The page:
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California Universities Have A Duty To Protect Students From Violence

personal-injury-law-CaliforniaThe California Supreme Court recently ruled in Regents of the University of California v. Superior Court of Los Angeles County that universities in the state have a duty to protect their students from violent acts that are foreseeable. The case involved a lawsuit that was filed by a student at UCLA who was stabbed by a classmate while she was in an on-campus lab. People who have been attacked on college campuses might want to consult with a Los Angeles personal injury lawyer about the rights that they might have.

Factual background of the case

Damon Thompson was a student at UCLA who began experiencing persecutory auditory hallucinations and delusions that other students were plotting against him and talking badly about him. Thompson had transferred to UCLA in 2008. He emailed his history professor after his final and stated that other students had made offensive comments during the test that angered him. The professor sent the email to the chair of the department, who advised him to recommend that Thompson get help from the school’s counseling department.

Thompson also experienced multiple hallucinations in his residence hall, believing that people were talking about him and to him through the walls. Thompson complained about the treatment that he thought that he was receiving and warned that the university’s failure to discipline the students who were responsible would force him to escalate his own behavior. The school responded by moving him to a new dormitory.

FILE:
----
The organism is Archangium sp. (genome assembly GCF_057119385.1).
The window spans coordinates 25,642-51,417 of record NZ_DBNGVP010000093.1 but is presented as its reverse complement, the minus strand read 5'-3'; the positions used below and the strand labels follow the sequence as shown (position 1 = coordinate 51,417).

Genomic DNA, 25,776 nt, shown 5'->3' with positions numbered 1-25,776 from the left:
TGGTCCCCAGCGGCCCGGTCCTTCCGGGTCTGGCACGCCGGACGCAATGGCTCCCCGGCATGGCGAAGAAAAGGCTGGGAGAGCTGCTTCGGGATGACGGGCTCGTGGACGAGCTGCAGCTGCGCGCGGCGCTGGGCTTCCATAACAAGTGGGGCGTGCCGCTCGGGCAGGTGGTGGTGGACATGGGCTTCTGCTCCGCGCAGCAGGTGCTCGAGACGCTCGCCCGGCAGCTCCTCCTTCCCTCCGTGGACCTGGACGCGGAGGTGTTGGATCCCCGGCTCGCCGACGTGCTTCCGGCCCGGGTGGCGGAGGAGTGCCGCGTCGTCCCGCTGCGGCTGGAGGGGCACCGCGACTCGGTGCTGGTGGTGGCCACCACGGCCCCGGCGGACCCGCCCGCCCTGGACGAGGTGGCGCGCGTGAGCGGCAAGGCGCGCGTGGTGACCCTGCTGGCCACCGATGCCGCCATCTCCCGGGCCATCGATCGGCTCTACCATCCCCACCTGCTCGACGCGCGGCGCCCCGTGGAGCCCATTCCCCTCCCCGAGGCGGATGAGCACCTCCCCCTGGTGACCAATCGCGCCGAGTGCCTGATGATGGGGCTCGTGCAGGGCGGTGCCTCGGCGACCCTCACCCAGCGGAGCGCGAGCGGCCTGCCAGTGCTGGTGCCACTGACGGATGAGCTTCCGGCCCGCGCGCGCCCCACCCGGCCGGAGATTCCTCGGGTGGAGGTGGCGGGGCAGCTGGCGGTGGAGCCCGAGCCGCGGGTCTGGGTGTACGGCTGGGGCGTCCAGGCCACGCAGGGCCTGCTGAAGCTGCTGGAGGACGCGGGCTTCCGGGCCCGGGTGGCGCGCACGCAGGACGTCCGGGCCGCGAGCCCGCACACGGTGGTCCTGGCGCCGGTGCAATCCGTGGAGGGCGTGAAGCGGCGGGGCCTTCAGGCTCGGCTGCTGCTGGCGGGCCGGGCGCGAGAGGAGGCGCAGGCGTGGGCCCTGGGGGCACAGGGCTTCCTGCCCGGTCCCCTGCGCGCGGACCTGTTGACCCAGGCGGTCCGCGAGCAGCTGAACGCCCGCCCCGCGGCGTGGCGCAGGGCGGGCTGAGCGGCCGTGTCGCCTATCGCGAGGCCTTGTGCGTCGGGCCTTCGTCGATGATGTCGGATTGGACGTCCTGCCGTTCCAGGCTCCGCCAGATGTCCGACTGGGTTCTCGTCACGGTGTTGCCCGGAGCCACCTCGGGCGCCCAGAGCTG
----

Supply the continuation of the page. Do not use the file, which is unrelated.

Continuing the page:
In Jan. 2009, Thompson complained about other students that he thought were talking about him in his classes. One teaching assistant believed that he was exhibiting the symptoms of schizophrenia and talked to her supervising professor. Together, they recommended that Thompson avail himself of UCLA’s Counseling and Psychological Services. The assistant dean and the dean were later made aware of Thompson’s psychological issues, and he eventually agreed to get help at the school’s CAPS center. He was diagnosed with schizophrenia and given a prescription for antipsychotic medications. He admitted that he had thoughts of harming others to a school psychiatrist, but he said that he didn’t know who was saying the things about him and that he had no specific plan.

Thompson was in a lab class with another student named Katherine Rosen. She was assigned to the lab station next to his, and he decided that she was making statements about him. He made the university aware that he believed that Rosen was talking badly about him, so the university knew that he now had a target but failed to warn her. On Oct. 8, 2009, he suddenly stabbed Rosen multiple times in the chest and the neck without warning in the chemistry lab. She survived and filed a lawsuit against Thompson, the university and multiple employees.

Procedural history